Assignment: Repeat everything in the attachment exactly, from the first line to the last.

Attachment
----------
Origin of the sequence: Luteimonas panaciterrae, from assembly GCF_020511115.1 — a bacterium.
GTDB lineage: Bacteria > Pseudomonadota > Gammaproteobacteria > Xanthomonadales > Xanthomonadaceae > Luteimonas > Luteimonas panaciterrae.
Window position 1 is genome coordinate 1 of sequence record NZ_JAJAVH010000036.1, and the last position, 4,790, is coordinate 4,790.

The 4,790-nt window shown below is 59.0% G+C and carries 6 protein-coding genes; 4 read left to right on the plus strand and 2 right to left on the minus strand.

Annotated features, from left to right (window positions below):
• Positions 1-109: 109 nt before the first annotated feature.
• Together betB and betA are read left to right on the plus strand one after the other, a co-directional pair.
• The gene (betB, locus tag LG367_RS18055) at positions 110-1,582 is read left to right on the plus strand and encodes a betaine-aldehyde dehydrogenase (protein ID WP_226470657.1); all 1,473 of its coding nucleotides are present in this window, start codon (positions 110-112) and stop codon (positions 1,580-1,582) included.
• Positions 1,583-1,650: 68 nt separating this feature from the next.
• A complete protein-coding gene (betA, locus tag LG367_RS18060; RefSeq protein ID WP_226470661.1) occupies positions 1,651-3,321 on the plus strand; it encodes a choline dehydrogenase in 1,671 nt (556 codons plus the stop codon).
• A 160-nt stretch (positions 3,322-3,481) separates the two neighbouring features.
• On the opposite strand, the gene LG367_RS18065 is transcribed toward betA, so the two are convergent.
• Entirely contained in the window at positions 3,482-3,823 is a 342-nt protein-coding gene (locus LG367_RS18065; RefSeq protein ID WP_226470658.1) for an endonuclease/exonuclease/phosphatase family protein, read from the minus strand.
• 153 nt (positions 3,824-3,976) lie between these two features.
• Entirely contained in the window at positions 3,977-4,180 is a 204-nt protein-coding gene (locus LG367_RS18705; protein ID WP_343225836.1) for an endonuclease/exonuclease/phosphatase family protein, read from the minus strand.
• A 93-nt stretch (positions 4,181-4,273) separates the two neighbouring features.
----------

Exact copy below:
Origin of the sequence: Luteimonas panaciterrae, from assembly GCF_020511115.1 — a bacterium.
GTDB lineage: Bacteria > Pseudomonadota > Gammaproteobacteria > Xanthomonadales > Xanthomonadaceae > Luteimonas > Luteimonas panaciterrae.
Window position 1 is genome coordinate 1 of sequence record NZ_JAJAVH010000036.1, and the last position, 4,790, is coordinate 4,790.

The 4,790-nt window shown below is 59.0% G+C and carries 6 protein-coding genes; 4 read left to right on the plus strand and 2 right to left on the minus strand.

Annotated features, from left to right (window positions below):
• Positions 1-109: 109 nt before the first annotated feature.
• Together betB and betA are read left to right on the plus strand one after the other, a co-directional pair.
• The gene (betB, locus tag LG367_RS18055) at positions 110-1,582 is read left to right on the plus strand and encodes a betaine-aldehyde dehydrogenase (protein ID WP_226470657.1); all 1,473 of its coding nucleotides are present in this window, start codon (positions 110-112) and stop codon (positions 1,580-1,582) included.
• Positions 1,583-1,650: 68 nt separating this feature from the next.
• A complete protein-coding gene (betA, locus tag LG367_RS18060; RefSeq protein ID WP_226470661.1) occupies positions 1,651-3,321 on the plus strand; it encodes a choline dehydrogenase in 1,671 nt (556 codons plus the stop codon).
• A 160-nt stretch (positions 3,322-3,481) separates the two neighbouring features.
• On the opposite strand, the gene LG367_RS18065 is transcribed toward betA, so the two are convergent.
• Entirely contained in the window at positions 3,482-3,823 is a 342-nt protein-coding gene (locus LG367_RS18065; RefSeq protein ID WP_226470658.1) for an endonuclease/exonuclease/phosphatase family protein, read from the minus strand.
• 153 nt (positions 3,824-3,976) lie between these two features.
• Entirely contained in the window at positions 3,977-4,180 is a 204-nt protein-coding gene (locus LG367_RS18705; protein ID WP_343225836.1) for an endonuclease/exonuclease/phosphatase family protein, read from the minus strand.
• A 93-nt stretch (positions 4,181-4,273) separates the two neighbouring features.